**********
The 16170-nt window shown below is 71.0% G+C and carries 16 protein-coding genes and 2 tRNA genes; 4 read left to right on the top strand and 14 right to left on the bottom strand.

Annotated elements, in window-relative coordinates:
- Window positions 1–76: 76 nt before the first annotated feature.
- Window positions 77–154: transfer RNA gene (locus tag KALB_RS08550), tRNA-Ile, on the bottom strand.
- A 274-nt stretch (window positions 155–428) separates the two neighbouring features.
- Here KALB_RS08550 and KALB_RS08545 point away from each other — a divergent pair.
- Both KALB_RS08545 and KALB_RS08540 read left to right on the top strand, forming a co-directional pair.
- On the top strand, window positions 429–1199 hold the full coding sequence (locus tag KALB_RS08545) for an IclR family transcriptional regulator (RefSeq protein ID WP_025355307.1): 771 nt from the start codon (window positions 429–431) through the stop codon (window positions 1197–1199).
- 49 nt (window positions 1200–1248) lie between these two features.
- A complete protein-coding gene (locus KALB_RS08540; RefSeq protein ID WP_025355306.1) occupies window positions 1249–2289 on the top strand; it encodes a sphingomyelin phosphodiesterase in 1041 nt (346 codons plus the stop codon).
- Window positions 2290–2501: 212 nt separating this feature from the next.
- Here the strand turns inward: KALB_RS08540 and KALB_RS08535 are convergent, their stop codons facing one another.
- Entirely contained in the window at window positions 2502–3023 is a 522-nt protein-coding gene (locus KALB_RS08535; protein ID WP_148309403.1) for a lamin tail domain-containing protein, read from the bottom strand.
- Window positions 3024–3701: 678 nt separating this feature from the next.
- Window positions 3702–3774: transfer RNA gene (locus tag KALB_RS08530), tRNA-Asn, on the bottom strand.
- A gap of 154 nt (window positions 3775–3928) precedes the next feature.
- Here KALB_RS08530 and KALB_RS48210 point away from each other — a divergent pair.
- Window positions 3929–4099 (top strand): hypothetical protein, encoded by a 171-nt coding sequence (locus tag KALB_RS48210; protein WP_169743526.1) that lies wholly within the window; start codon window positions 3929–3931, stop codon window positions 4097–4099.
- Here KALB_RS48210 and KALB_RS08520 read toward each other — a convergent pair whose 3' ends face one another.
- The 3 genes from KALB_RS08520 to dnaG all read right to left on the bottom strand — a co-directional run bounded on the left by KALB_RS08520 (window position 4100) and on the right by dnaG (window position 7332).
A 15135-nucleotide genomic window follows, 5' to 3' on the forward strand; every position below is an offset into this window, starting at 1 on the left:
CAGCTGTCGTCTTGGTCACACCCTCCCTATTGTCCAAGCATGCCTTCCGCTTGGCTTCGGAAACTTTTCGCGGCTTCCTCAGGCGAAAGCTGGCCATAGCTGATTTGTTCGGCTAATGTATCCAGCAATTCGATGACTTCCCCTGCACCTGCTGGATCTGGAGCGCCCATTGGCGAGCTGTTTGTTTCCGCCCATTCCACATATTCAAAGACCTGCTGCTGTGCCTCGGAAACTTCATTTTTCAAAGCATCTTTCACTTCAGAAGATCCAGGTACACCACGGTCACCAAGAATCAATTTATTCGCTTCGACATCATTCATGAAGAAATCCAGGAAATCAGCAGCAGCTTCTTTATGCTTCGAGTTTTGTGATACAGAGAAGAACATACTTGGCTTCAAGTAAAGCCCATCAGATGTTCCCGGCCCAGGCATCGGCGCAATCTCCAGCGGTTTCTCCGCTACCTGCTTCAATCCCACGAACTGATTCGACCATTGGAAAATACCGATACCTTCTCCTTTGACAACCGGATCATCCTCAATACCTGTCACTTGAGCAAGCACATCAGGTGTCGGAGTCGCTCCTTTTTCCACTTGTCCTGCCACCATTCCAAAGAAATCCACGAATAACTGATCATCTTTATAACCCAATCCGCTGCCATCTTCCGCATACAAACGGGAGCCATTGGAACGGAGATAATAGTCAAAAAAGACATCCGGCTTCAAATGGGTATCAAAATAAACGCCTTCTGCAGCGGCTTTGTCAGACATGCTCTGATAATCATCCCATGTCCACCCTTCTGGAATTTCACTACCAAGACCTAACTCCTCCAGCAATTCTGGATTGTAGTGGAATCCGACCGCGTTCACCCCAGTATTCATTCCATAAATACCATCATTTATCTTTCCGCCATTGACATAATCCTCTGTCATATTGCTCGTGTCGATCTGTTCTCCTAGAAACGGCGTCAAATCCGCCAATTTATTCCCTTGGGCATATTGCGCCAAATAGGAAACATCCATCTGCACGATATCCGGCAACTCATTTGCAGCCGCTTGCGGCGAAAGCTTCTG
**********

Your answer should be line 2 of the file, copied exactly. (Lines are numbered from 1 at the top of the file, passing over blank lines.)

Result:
Annotated elements, in window-relative coordinates: